Compliance begins and ends with the veterinary team
Millions of U.S. pets aren't receiving the best care and treatment available. Compliance is essential to a patient's health and well-being . . . the biggest obstacle to compliance is the veterinarian's own misconceptions about a pet owner's willingness to act.
- Dr. John Albers,
Executive Director, AmericanAnimal Hospital Association
Client compliance . . . wouldn't you know this profession would use a phrase that blames the client, while the very expensive American Animal Hospital Association study specifically identifies the veterinarian as the primary culprit in the delivery of substandard care.
Where does it start? Most of us entered veterinary medicine because we cared about animals, and almost every staff member entered this profession because they care about animals. Pet owners have become stewards to their companion animals because they care about those animals, and access veterinary care because they want assurance of health as well as personal peace of mind.
Then veterinary school occurs. People who have lost contact, or do not understand anything about private general practice train the future veterinarians. They are specialists or specialists in the making, they want 45-minute appointments and are supported by the state in most cases (the recent Pfizer studies of 35,000 to 37,000 clients, three years in a row, showed 85 to 87 percent of clients want to be in-and-out of the general practice's consultation room in 20 minutes or less).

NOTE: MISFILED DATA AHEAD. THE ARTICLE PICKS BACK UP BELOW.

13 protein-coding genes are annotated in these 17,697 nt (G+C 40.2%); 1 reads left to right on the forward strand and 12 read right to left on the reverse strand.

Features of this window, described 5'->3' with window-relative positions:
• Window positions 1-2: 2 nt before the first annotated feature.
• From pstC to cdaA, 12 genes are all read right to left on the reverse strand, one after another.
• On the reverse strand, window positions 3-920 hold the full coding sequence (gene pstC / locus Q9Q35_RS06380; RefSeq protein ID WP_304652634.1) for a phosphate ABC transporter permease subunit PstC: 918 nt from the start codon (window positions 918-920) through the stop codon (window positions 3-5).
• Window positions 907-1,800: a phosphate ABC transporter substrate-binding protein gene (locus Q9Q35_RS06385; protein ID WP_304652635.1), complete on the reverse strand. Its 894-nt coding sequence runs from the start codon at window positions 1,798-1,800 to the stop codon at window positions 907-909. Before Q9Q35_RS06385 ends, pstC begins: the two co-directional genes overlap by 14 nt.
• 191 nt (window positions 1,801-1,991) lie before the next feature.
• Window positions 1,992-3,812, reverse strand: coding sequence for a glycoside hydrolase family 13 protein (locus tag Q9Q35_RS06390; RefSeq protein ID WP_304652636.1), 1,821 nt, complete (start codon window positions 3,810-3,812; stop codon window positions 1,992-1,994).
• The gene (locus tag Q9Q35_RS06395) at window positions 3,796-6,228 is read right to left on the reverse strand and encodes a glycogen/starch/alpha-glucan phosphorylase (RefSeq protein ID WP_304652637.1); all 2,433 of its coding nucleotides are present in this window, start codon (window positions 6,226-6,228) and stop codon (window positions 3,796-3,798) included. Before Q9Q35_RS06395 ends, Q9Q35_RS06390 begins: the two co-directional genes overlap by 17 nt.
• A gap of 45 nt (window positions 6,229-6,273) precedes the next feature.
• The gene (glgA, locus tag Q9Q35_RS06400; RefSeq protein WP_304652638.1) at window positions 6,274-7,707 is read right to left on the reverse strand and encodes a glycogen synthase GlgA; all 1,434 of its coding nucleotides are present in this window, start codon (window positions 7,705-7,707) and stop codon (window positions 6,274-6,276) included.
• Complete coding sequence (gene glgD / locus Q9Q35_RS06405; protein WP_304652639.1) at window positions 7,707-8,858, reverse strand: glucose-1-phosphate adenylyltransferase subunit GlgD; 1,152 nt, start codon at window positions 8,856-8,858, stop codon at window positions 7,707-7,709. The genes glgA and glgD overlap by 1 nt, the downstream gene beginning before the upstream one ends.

Most veterinary teaching hospitals have twice the expense as income, yet no one seems to care. A private practice could never operate with this ratio, yet this is the environment where students are "educated" about the business of veterinary medicine. Students are told, "You cannot afford to do this in practice" or "Only specialists can do this, so you must refer these cases." And we wonder why most veterinarians seem to discount as a matter of course? We just consulted with one New York practice doing $1.5 million a year, but they had no cash flow (liquidity); they had discounted $200,000 and not charged for $300,000 of work during the million dollar year. No one can give away one third of their earned dollars and expect to stay in business.
Veterinary practices are no different than any other business, except most of us feel it is a calling rather than a job. There must be protocols and common expectations if the staff members are to become veterinary extenders. The staff cannot have trepidation when it comes to stating the wellness standards, pre-surgical protocols, or preventive medicine expectations.
Example questions to ask yourself include:
Review the Veterinary Practice Consultants (VPC) Signature Series monograph, Standards of Patient Care in a Bond-Centered Practice, and/or the VPC Human-Animal Bond Scoring Pocket Card (that comes with the monograph, from www.v-p-c.com), and determine what you really want to stand for in your practice and your community.